For YourselfIf you know you're not going to live much longer, setting up a forwarding address may be wise. However, this is a legal gray area, and you should contact USPS for advice. This is a gray area because it's a federal crime to open someone else's mail. If it turns out you can't just send mail to someone else's address, consider having mail addressed to you "In care of" (C/O) so the post office knows the resident of that home is allowed to receive your mail—though C/O doesn't necessarily mean they can open it. Since you don't know when you'll pass, it may be best to do this sooner than you hope to need to do it, just in case—especially if the new address is local and the homeowner can get your mail to you as needed.You can fill out a COA form online for $1.05 or at the post office for free.
DMAchoiceA fast way to stop mail advertisements from reaching your mailbox is to register for DMAchoice, a service offered by the Data & Marketing Association. Signing up for DMAchoice costs $2 and keeps many kinds of direct advertisements from coming to you, such as mail offers (credit cards, magazines, etc.), catalogs, and ads from competitors of companies you've shopped with. (If you have shopped with a company that sends you ads, you likely need to contact them directly to stop the mail.)Caregivers may also register for the DMA on their loved one's behalf.
How Much Does Mail Forwarding for the Deceased Cost?There are two types of USPS mail forwarding: standard and Premium.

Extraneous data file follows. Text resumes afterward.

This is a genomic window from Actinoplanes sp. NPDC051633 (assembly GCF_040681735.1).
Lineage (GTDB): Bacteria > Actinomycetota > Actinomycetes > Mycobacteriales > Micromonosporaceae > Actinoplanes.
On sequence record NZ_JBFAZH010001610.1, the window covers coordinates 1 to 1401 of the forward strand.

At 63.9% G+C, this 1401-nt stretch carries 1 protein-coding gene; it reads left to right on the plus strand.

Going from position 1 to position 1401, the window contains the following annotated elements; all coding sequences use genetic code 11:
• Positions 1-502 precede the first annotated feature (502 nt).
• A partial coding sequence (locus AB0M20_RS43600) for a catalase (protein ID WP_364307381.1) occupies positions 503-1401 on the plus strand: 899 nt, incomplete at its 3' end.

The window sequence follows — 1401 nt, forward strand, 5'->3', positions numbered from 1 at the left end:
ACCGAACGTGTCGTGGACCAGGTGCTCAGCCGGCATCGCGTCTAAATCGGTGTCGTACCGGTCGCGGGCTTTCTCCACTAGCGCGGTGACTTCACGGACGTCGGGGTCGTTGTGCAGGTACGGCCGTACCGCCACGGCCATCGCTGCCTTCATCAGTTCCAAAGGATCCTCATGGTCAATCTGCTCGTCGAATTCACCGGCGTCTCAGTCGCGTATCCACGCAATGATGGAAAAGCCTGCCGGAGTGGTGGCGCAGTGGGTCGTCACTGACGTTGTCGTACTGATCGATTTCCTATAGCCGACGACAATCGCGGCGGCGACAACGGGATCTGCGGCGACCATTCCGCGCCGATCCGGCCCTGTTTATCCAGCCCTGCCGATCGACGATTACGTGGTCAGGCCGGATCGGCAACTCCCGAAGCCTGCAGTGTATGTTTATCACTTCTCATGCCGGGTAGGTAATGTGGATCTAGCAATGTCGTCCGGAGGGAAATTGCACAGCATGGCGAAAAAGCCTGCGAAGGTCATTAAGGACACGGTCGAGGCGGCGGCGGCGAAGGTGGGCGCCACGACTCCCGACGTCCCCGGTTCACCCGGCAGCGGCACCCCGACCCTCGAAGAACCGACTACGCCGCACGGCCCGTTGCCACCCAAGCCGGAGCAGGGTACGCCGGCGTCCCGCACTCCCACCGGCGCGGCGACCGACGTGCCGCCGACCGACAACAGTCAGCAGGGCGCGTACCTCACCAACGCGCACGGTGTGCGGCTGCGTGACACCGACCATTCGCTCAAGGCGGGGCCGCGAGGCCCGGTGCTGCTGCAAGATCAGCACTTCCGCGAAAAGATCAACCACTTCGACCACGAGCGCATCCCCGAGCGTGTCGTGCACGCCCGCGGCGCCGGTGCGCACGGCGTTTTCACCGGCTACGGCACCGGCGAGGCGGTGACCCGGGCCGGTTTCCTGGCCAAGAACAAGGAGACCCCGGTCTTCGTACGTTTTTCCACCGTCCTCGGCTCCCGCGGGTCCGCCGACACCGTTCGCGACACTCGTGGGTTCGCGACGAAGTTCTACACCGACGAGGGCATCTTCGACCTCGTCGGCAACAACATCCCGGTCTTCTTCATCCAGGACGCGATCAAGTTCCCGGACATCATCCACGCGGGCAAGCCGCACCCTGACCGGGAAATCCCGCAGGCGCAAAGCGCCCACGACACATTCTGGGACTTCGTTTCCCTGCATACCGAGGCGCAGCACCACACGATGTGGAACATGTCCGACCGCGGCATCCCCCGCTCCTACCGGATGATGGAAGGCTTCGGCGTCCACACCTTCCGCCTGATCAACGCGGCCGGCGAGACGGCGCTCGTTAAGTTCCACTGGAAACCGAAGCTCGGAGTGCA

Standard Mail Forwarding for the DeceasedYou can sign up for standard mail forwarding for free at the post office, or for $1.05 if the change of address is completed online. When you choose to permanently forward a deceased’s mail using the standard option, the following mail types are forwarded for:
- First-Class mail: 12 months
- Priority Mail: 12 months
- Priority Mail Express: 12 months
- First-Class Packages: 12 months
- Periodical subscriptions (magazines, newspapers): 60 days
Premium Mail Forwarding for the DeceasedPremium Forwarding Service Residential (PFS-Residential) is meant to be an add-on to the standard mail forwarding option. It can be extended for up to one year and the fees are as follows:
- Enrollment fees (non-refundable)
- $20.90 if you enroll online
- $22.75 if you enroll at the post office
- Weekly fees
- $22.75 for each week of service whether you enrolled in person or online.
How to Stop Advertisement Mail to the DeceasedAdvertisements addressed to the deceased can be stopped in several ways.Above all, you should fill out the DMA's Deceased Do Not Contact (DDNC) registration form. This is free.However, the DMA and DDNC won't stop all ads. If the deceased was an official customer or donor or the mail is from certain excluded groups, you need to contact the organization directly and tell them about the death.